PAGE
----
In this way, a low anthropology breaks apart the boxes we place one another in, boxes that can become jail cells. In the memoir My Dead Parents, Anya Yurchyshyn gives a stunning example of how this plays out. Anya’s father was killed in a car accident when she was sixteen, and her mother died of alcoholism when Anya was thirty-two. Her initial response to their deaths, she confesses, was relief. She had experienced her father as cold and mean, and her mother as ineffectual and aloof. Their disdain and contempt for each other was on display throughout her life, and she blamed her anxiety and low self-esteem on them. Anya was taken aback when, while cleaning out her mother’s house, she came across a box of passionate love letters the two had exchanged. Her father had written, “Whenever I leave you, there is an emptiness inside me, a true aching of the heart.” Her mother had responded, “Our love is wondrous; it has a life almost of its own.”

The vulnerability shocked Anya. Who were these people? She made it her mission to find out, first by visiting the Pennsylvania neighborhood where her mother grew up. She discovered that her mother’s childhood had been heartbreaking, filled with abandonment and abuse. Out of Anya’s heart began to trickle compassion for the girl and woman who had been the mother she hadn’t known.

She then flew to her father’s ancestral home in Ukraine. Much to her surprise, she discovered that he was regarded as something of a hero. After the collapse of the USSR, he had returned early and often to help rebuild the devastated town. What she had thought of as her father’s absenteeism turned out to be a devotion to those he had left behind. She simply hadn’t known.

Moreover, before she was born, her parents lost an infant son to pneumonia, which etched further pain into the marriage. They did not tell her of his existence until she was ten. Anya writes:

Devastating as it was, this information was a gift, shining a light into the murky corners of my childhood. My father policed my behavior so intensely not because he was a dictator, but because he was terrified of losing another child — his anger was misplaced grief. My mother wasn’t weak — she’d had to be unimaginably strong to survive her childhood, lose her parents, son and husband … I was the product of complicated people who’d done the best they could. Today I am proud to be their daughter — a person who’s replaced pity with compassion. That compassion opened the door to the emotional prison where I’d long kept my parents. And in turn, it freed me.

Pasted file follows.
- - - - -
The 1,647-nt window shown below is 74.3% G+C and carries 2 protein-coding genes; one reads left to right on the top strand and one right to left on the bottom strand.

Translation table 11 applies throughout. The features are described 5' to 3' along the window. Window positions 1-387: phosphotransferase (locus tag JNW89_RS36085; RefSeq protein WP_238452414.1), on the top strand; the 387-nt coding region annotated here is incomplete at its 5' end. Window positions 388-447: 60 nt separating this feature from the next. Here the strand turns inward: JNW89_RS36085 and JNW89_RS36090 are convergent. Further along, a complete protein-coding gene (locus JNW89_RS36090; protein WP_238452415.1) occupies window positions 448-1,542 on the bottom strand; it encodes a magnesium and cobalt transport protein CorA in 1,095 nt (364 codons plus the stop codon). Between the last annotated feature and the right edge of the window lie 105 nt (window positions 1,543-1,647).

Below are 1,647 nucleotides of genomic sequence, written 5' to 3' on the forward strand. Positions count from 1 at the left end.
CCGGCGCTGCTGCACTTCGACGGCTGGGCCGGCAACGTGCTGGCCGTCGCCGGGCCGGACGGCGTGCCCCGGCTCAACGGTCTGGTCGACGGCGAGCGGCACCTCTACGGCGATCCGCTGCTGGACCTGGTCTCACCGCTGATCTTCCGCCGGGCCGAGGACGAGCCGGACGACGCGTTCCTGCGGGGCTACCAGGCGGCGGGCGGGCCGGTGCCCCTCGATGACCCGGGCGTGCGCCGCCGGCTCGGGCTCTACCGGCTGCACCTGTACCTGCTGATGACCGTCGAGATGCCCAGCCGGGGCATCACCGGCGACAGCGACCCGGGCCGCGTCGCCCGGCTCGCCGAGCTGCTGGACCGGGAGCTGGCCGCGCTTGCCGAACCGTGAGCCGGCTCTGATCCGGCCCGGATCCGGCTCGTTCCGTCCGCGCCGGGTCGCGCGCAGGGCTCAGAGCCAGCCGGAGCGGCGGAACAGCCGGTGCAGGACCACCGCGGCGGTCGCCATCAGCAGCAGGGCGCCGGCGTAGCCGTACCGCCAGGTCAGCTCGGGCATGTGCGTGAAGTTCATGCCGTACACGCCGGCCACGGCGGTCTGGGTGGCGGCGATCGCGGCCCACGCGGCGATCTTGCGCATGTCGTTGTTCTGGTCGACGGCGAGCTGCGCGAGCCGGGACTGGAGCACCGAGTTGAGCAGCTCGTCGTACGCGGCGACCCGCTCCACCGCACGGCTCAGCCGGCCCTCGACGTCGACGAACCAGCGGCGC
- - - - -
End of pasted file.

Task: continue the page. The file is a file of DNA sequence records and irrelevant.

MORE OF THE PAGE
Anya’s case is not everyone’s. Sometimes the truth turns out to be uglier than we presumed, not nicer. Sometimes it is inconclusive. Either way, we write others off at our own peril, even when we feel we have every reason to — even when we’ve been forced to bear the brunt of their shortcomings.

Perhaps faith, then, is the ultimate fruit of low anthropology: the willingness to admit we do not possess all the facts, not when it comes to other people, not when it comes to ourselves, not when it comes to something as metaphysical as God. Instead, what we see as bad and final may not be, and vice versa. Indeed, the painful experience of our limitation, doubleness, and self-centeredness opens a gate through which we discover so much goodness and light, connection and compassion and hope. It is no mistake that this experience mirrors so directly the crucifixion and resurrection of Jesus Christ. It follows the backward pattern of how Christians believe God works in the world.

The apostle Paul’s claims make more sense in this light. In his Second Letter to the Corinthians, he writes that he is “perplexed, but not driven to despair” (4:8) when he considers the trials he’s endured. Perplexity is that which keeps him small. It is that which frees him from projection and false certainty to trust in the one who does have all the facts — the God who is more interested in ransoming those in captivity to their own backstories than judging them.

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One response to “Compassion for Monsters (and Absentee Fathers)”

  1. Jim Munroe says:

    Dave, the Hank Williams song is just DRIPPING with God’s grace. Thanks!